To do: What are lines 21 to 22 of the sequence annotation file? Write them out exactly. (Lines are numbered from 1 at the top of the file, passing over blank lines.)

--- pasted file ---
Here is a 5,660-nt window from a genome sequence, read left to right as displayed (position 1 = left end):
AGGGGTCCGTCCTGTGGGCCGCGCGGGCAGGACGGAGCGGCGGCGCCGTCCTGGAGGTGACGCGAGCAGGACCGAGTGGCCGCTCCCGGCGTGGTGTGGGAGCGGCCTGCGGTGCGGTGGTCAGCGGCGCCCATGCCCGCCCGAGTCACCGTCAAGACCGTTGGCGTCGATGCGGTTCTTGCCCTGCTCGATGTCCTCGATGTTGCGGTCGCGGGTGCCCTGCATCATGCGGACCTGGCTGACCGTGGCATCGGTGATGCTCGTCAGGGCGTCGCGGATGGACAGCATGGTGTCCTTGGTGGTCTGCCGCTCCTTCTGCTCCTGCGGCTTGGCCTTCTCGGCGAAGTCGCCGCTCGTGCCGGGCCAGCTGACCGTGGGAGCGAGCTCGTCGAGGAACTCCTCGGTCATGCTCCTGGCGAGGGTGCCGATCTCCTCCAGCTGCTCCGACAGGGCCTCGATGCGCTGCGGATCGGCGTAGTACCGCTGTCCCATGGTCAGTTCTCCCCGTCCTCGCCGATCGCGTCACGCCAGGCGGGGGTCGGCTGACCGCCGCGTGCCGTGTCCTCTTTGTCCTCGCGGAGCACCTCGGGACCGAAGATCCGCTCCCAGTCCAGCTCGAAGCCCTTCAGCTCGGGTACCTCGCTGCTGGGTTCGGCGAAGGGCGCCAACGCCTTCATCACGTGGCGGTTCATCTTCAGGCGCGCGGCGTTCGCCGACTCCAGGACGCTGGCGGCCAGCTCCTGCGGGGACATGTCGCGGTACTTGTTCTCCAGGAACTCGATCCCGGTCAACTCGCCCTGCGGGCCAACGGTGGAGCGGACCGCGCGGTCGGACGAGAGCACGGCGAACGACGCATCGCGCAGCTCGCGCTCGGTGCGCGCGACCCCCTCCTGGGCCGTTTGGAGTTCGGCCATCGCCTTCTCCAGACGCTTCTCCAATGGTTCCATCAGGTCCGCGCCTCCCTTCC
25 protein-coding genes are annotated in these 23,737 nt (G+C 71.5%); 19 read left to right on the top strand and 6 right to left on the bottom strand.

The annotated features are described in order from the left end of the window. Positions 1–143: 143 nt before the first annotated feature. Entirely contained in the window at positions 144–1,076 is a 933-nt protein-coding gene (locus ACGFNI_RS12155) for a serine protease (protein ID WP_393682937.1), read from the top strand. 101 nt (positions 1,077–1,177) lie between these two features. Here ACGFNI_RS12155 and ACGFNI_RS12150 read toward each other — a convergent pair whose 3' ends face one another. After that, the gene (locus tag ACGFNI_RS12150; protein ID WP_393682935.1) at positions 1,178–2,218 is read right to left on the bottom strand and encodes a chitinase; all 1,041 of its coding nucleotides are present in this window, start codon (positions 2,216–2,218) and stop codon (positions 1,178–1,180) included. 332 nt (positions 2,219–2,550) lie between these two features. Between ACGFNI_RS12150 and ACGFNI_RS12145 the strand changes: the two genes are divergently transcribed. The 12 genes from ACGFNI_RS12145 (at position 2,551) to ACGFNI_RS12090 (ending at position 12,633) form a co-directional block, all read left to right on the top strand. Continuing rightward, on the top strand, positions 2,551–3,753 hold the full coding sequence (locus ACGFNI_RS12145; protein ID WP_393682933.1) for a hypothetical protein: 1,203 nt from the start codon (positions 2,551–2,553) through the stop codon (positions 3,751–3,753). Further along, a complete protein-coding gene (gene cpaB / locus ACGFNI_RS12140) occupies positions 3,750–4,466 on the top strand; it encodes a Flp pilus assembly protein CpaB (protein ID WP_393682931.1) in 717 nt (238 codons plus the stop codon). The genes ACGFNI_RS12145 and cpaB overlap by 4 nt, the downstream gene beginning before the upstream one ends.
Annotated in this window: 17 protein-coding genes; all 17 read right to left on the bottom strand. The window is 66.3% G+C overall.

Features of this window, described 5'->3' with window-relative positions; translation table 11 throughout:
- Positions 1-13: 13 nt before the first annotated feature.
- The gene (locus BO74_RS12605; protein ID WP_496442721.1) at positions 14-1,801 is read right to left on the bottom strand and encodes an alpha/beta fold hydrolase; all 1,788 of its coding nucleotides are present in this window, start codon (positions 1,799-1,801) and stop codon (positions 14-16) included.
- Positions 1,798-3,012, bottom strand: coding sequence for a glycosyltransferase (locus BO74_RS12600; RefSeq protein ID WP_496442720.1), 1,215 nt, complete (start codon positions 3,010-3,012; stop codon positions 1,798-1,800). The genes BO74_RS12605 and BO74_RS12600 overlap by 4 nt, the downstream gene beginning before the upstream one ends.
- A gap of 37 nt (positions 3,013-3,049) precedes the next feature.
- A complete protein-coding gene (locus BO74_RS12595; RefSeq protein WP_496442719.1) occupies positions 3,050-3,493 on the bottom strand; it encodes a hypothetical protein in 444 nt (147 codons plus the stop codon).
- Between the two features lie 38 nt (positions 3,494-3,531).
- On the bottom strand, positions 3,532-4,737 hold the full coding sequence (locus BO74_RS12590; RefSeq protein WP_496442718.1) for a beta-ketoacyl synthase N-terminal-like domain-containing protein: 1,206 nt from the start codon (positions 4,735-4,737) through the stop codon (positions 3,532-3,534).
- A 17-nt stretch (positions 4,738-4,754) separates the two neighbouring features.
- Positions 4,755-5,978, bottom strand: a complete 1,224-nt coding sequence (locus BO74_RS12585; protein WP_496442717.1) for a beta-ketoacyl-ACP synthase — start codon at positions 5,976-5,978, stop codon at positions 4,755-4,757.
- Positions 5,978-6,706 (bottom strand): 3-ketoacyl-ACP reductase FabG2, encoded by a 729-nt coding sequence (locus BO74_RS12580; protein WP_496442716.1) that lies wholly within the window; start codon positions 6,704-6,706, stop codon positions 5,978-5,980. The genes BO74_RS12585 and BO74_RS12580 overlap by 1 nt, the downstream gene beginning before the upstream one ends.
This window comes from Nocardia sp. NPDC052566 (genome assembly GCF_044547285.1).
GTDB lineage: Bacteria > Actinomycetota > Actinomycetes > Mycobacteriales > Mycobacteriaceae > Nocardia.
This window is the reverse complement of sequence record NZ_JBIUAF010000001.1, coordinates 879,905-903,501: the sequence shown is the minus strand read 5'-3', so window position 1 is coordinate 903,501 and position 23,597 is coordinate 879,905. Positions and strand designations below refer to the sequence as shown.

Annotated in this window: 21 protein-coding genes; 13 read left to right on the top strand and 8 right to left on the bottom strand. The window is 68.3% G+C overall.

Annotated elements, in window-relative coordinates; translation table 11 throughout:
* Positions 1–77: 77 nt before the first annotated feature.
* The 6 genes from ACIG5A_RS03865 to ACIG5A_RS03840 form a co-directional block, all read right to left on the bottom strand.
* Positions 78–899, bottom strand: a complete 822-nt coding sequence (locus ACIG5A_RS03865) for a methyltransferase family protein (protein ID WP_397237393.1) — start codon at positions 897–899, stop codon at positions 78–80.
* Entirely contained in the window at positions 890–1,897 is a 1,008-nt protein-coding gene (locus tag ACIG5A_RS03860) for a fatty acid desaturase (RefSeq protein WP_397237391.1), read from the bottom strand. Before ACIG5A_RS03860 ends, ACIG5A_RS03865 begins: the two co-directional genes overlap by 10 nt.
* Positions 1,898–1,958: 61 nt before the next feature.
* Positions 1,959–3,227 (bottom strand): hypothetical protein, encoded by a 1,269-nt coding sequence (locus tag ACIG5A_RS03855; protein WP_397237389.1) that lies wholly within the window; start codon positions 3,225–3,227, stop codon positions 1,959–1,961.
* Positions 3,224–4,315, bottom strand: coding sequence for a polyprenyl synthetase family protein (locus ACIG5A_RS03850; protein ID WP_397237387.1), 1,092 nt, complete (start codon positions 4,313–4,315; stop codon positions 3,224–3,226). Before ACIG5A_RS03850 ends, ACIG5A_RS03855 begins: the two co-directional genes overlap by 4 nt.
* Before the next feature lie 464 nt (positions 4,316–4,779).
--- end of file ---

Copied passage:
Annotated elements, in window-relative coordinates; translation table 11 throughout:
* Positions 1–77: 77 nt before the first annotated feature.